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The Sacred Scale-out Principle and the Art of Building Distributed Systems

By Binny Gill

The age of monolithic scale-up systems is coming to an end. As applications span multiple hosts and multiple datacenters, the underlying infrastructure needs to the redesigned. Building large-scale distributed systems right is a notoriously tough challenge, the pursuit of which keeps every engineer at Nutanix excited about coming to work everyday. The key challenge in building distributed systems is to follow the Sacred Scale-out Principle:

“Resources needed in any node should be proportional to the size of that node and not to the size of the cluster.”

It implies that as we add more nodes to a cluster, the services running on the existing nodes should not see an increase of burden on their resources. Responsibility, therefore, should inherently be distributed and the new nodes added to a cluster should proportionately contribute to all the existing services in the cluster.

In other words, there cannot be a master node that keeps track of all data or all metadata in any cluster. As the cluster grows it would hit its scale up limits. No single node knows everything, but as an aggregate the cluster knows everything – like Eywain Avatar’s Pandora.

This notion of giving up control on an individual basis in favor of distributed control — where any given node owns only a subset of the data — is the essence of scale-out design. Once you crack this problem for every (yes, every) aspect of your software, you have a linear scale-out technology that has predictable behavior irrespective of scale.

In late 2009, we embarked on a journey to re-invent storage. We built the Nutanix Distributed File System (NDFS) as the first hyperconverged storage system that would adhere to the Sacred Scale-out Principle. The Nutanix cluster is built using a micro-services architecture, where each micro-service spans all the nodes in the cluster. For example, data, metadata, statistics, analytics, MapReduce and alert services all have agents on every node. Since, no one node owns all the data for the service, we needed to add the notion of “consensus” to make the nodes “agree” and always give a consistent answer. Starting with an eventually consistent platform of Cassandra, we added an implementation of distributed paxos on top of Cassandra serving as the foundational layer for all our services. A special service based on Zookeeper kept track of the state of the cluster with a constant overhead (a few megabytes) sufficient for even large clusters with thousands of nodes. Every aspect of the system needed to be designed ground up for scale. Even when Prism shows a bunch of graphs for analytics, each graph processing is done using real-time map-reduce and hence the GUI layer’s responsiveness is maintained kept irrespective of the cluster’s size.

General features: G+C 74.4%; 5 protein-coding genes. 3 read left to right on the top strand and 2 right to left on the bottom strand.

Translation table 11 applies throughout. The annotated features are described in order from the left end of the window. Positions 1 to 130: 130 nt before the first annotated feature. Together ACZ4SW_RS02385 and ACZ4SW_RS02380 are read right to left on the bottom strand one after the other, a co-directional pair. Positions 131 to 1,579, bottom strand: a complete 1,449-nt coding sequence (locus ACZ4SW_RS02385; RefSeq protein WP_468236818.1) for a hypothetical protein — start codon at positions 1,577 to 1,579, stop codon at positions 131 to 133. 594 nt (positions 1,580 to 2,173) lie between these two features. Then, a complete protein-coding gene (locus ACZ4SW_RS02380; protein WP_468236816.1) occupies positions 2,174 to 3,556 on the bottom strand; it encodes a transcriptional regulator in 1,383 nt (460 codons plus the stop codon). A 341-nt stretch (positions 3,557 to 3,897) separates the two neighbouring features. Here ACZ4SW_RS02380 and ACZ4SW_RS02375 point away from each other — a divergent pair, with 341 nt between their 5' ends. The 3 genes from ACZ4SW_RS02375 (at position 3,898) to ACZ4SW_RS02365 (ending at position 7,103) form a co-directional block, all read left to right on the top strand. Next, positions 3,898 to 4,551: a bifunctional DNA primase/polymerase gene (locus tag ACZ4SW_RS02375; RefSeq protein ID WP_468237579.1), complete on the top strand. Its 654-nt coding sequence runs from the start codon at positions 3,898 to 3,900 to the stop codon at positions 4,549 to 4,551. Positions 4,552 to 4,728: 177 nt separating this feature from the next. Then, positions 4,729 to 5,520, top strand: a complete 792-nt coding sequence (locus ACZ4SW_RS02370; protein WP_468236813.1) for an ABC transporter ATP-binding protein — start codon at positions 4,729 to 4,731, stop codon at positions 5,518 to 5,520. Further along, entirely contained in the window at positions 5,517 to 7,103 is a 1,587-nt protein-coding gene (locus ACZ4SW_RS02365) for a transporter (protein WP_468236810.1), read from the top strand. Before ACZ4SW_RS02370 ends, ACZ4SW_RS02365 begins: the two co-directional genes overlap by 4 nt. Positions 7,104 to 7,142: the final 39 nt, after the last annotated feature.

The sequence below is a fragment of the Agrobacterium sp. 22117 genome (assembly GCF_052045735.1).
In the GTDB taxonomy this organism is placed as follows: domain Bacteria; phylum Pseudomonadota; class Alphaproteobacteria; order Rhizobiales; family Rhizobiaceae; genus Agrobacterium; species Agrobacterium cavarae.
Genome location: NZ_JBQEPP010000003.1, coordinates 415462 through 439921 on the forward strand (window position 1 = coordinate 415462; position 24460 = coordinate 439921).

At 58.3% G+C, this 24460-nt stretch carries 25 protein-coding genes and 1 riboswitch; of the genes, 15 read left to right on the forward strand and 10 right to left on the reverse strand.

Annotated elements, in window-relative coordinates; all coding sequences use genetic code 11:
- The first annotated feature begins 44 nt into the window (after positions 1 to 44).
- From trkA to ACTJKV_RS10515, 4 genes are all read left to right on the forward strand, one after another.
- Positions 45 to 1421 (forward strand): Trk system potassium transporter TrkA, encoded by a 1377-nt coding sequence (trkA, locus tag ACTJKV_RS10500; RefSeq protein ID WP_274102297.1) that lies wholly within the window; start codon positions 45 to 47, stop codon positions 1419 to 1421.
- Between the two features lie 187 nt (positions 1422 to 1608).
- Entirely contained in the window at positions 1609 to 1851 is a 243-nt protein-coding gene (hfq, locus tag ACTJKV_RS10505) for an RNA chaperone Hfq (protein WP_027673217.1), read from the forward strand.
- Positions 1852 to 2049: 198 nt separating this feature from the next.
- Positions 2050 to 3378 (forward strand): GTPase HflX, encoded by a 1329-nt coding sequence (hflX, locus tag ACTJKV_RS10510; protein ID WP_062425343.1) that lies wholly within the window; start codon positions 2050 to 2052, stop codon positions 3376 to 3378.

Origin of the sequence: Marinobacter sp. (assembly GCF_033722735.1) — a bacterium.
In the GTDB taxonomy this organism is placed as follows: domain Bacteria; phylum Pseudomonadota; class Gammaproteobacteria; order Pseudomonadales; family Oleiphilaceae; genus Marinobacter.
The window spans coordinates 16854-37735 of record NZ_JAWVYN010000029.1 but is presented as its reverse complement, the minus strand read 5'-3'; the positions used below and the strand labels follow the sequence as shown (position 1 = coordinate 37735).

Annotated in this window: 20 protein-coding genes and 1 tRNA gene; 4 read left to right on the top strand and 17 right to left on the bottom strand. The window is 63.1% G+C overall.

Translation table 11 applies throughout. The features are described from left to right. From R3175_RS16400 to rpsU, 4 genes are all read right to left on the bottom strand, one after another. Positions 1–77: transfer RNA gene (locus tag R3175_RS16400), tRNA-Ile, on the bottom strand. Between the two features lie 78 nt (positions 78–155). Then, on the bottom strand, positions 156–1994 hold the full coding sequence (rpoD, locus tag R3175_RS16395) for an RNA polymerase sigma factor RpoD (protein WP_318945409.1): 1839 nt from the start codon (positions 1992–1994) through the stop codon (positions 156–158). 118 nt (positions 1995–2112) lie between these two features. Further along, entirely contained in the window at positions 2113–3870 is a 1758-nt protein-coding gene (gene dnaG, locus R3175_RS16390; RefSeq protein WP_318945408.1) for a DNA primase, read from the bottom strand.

As soon as we thought we had solved the pain points in the datacenter, we realized there was another mountain to climb! The true potential of a web-scale storage system can only be achieved when it is accompanied with a truly web-scale computing fabric. Otherwise, it’s like a Ferrari stuck behind a 1918 Buick!

VM management in the datacenter needed an overhaul. The virtual computing platform that enjoys web-scale storage should itself scale out linearly, have the ability to self-heal, and always be available. Just like AWS, the private cloud for the enterprise needs to be “always on”, and be able to handle any bursty workload.

It is no more acceptable to have a VM provisioning layer that goes down during an upgrade, or one that needs to be reprovisioned as the number of deployed hosts increases. Management and analytics are two sides of the same coin and co-ordinating between separate tools and technologies is a Band-Aid that won’t last very long in the agile future of the datacenter. As we looked into the world of vCenter, vCops, Openstack, System Center, etc., we observed that the issues that plagued dual-controller storage architectures were also plaguing the virtualization management fabric in the enterprise. We needed to take a fresh look at virtualization — a project called “Acropolis” was born.

Rinse, Repeat with hard work! After re-leveraging Cassandra, Paxos, MapReduce, and Zookeeper, we arrived at a cluster-wide virtualization platform. We could spin up hundreds of VMs in a matter of seconds, thanks to the years of religious work on the underlying scale-out metadata layers that we borrowed from the storage stack. Going forward, combining management with analytics meaningfully is going to be the holy-grail in modern web-scale computing. We have built a layer for real-time analytics on top of the VM orchestration layer that also now extends to managing containers. This opens up some very exciting avenues for informed provisioning and self-managing systems of the future. We are proud to announce the beginnings of this next chapter in our journey.